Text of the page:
Wednesday Wisdom Tip – How to Start an Advice Sharing But Not Preaching Conversation

There is a painful reoccurring story; you’ve probably heard it too.

Good girl falls for bad guy.

I can’t tell you how many times I have received prayer requests from moms, broken-hearted over their daughter’s new boyfriend. The type of guy she had always taught her girl not to go for.

And her daughter agreed…for a long time; or at least it seemed like a long time to the girl. Then the waiting for the godly type of guy got too long…and she went for what was going for her.

With two daughters now 18 and 16, not to mention a son who is 21, have I either felt the pain of relationships that were less than best for my child or have had the fear of one.

But you don’t just march into your daughter’s room and dive right into a conversation of this sort.

“Don’t fall for a bad guy” just isn’t a great conversation starter.

So how is a mom to go about beginning these important but difficult talks?

Begin by asking for her advice.

“Why do you think this happens to girls?”

“What can a girl do to prevent falling in love with a guy that isn’t good for her?”

Then listen.

You might just find yourself surprised! Your girl might pull out of her heart truth and you’ll be the mom who feels comfort.

And if she doesn’t seem to know how the Bible would answer the question you have posed, be ready to give her the answer, from God’s perspective.

When you show respect for your child’s opinions and you demonstrate value in what they say, in time, you’ll find that respect and value coming right back at you.

Now…off to the DMV so my youngest can take her driver’s license test! These monumental days seem to be coming too often and too fast!



  1. Thanks for the great advice! I often find it hard to trust my teen, or take for granted she may have absorbed some amount of wisdom from her short amount of years.
    Good luck at the DMV! We are close to that stage, and I just don’t want to go there! lol

    1. Lynn Cowell says:

      She got it! My last one…now they’re all driving!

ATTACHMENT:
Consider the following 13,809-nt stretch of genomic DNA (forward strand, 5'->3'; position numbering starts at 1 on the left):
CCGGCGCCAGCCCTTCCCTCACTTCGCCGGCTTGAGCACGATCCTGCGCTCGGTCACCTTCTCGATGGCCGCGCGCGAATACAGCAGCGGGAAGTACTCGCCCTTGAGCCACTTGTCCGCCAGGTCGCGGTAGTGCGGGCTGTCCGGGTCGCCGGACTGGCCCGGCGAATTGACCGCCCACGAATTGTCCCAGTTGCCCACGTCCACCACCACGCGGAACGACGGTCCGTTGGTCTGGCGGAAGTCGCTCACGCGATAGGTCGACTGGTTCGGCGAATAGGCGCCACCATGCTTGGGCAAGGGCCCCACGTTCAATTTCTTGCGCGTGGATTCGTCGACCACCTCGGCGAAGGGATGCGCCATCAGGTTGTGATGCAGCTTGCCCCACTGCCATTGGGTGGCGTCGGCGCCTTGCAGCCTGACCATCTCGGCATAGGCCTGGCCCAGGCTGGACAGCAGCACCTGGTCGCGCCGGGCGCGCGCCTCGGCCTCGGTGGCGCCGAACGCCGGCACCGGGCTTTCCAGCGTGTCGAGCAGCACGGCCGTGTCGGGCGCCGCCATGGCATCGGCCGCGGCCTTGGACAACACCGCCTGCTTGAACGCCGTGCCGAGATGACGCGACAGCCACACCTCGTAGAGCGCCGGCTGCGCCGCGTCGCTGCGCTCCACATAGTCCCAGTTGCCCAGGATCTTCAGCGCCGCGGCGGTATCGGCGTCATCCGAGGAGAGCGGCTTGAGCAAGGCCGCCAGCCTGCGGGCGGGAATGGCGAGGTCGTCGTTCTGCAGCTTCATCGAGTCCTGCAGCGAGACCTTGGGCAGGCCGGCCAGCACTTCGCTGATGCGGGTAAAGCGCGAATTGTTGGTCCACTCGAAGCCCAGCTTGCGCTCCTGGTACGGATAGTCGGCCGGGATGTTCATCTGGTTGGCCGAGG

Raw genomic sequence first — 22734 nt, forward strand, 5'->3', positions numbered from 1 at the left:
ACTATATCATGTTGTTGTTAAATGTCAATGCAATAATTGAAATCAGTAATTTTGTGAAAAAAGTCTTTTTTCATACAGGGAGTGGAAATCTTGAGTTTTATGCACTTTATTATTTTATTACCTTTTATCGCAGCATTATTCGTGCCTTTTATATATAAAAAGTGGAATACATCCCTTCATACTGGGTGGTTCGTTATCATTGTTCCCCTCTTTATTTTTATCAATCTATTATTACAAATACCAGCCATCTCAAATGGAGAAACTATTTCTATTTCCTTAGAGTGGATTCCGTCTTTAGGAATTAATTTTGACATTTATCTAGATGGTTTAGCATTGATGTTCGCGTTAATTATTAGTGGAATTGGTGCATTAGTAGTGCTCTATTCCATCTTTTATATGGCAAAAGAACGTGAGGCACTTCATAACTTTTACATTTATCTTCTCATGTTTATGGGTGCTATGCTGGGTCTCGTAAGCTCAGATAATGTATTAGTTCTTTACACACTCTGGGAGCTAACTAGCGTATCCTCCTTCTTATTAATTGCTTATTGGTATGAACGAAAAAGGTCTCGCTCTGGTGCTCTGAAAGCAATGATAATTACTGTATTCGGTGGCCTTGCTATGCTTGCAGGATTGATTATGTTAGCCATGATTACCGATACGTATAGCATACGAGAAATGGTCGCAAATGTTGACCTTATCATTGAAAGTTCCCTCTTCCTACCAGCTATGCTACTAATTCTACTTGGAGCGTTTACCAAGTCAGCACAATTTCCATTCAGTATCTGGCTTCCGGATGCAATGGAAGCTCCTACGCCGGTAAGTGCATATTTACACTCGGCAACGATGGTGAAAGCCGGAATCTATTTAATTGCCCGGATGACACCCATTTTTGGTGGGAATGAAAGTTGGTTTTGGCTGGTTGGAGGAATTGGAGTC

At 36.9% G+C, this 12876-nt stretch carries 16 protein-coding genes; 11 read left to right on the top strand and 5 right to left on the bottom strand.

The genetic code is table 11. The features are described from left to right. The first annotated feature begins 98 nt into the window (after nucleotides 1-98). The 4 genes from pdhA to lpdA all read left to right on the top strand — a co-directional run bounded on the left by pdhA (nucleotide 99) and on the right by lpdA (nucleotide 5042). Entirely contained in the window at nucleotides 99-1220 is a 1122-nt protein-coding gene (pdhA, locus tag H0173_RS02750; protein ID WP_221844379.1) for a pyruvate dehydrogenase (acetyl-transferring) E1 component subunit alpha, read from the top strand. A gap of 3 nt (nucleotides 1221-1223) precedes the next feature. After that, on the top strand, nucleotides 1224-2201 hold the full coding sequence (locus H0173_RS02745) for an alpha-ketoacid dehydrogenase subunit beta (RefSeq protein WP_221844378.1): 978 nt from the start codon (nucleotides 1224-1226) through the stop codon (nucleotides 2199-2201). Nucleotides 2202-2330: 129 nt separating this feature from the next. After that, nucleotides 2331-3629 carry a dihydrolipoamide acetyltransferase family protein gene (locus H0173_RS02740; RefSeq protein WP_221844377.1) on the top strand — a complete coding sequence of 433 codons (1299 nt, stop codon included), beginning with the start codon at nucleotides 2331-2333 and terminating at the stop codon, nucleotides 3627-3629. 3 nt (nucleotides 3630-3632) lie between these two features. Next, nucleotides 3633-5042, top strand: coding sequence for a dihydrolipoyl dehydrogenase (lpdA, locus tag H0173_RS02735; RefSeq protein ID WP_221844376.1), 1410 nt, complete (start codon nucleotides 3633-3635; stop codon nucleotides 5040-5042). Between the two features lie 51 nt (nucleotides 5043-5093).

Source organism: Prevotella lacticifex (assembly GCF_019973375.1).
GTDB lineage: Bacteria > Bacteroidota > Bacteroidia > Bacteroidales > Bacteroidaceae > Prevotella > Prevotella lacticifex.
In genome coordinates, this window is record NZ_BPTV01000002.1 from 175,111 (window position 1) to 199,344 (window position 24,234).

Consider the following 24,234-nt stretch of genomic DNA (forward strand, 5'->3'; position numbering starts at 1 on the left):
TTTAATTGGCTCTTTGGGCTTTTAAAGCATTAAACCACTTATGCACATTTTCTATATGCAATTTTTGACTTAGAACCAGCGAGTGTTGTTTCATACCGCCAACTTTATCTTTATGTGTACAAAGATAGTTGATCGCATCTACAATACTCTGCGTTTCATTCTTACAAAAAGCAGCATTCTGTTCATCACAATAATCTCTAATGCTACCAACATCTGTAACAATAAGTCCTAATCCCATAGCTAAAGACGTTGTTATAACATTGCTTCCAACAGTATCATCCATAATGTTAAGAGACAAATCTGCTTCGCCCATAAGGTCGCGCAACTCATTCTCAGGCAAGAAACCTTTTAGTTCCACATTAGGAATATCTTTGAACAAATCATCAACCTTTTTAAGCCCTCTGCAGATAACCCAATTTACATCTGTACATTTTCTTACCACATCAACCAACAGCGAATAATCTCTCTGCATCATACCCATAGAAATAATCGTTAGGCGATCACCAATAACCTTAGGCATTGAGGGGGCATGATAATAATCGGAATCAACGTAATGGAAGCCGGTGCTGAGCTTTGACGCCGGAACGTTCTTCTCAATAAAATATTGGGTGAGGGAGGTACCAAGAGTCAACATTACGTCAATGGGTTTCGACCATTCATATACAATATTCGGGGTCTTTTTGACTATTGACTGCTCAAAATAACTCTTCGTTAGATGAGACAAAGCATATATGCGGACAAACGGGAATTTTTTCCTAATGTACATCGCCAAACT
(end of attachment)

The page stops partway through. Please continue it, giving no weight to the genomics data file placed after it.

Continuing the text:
2. This is so relevant to the stage I’m in right now! I too have a 21 yr old son (in college), 18 yr old daughter (getting ready to graduate hs) and my youngest daughter will be 16 in less than a month! Thank you once again for sharing what God has put in your heart. You’re truly a blessing.

  3. Thanks for this tip. My mum is struggling with my teenage younger sister who has now been expelled from school because of drugs (weed). She’s at her wits end and I believe this tip may just help her get through to my sister who is hanging out with the ‘bad boys’ and getting into all sorts of bad situations.

    1. Lynn Cowell says:

      I hope it helps, Bianca!

  4. It is sooo important to talk to your daughters about guys. I grew up in a wonderful Christian home, but my mom never talked to me about guys, etc, and in craving acceptance and love, I fell for one wrong guy after the next. Now I’m married to one, and I can tell all the young girls, that “bad boys” seem like fun to be with until you have children. It is not fun to be a mature mother, home raising your babies, and have your huband still acting like he’s 21, staying out all night with friends and wasting your hard earned money on beer and partying. It is no fun to sit alone in church year after year, and have to make excuses to family and friends as to why your husband never joins you for activities because he would rather be with his friends than his family. You see, we grow up, and until they surrender to God, they stay back where they were when you fell for them. So moms, please teach your daughters how they should be treated and what to look for in a man. You will save her plenty of heartache…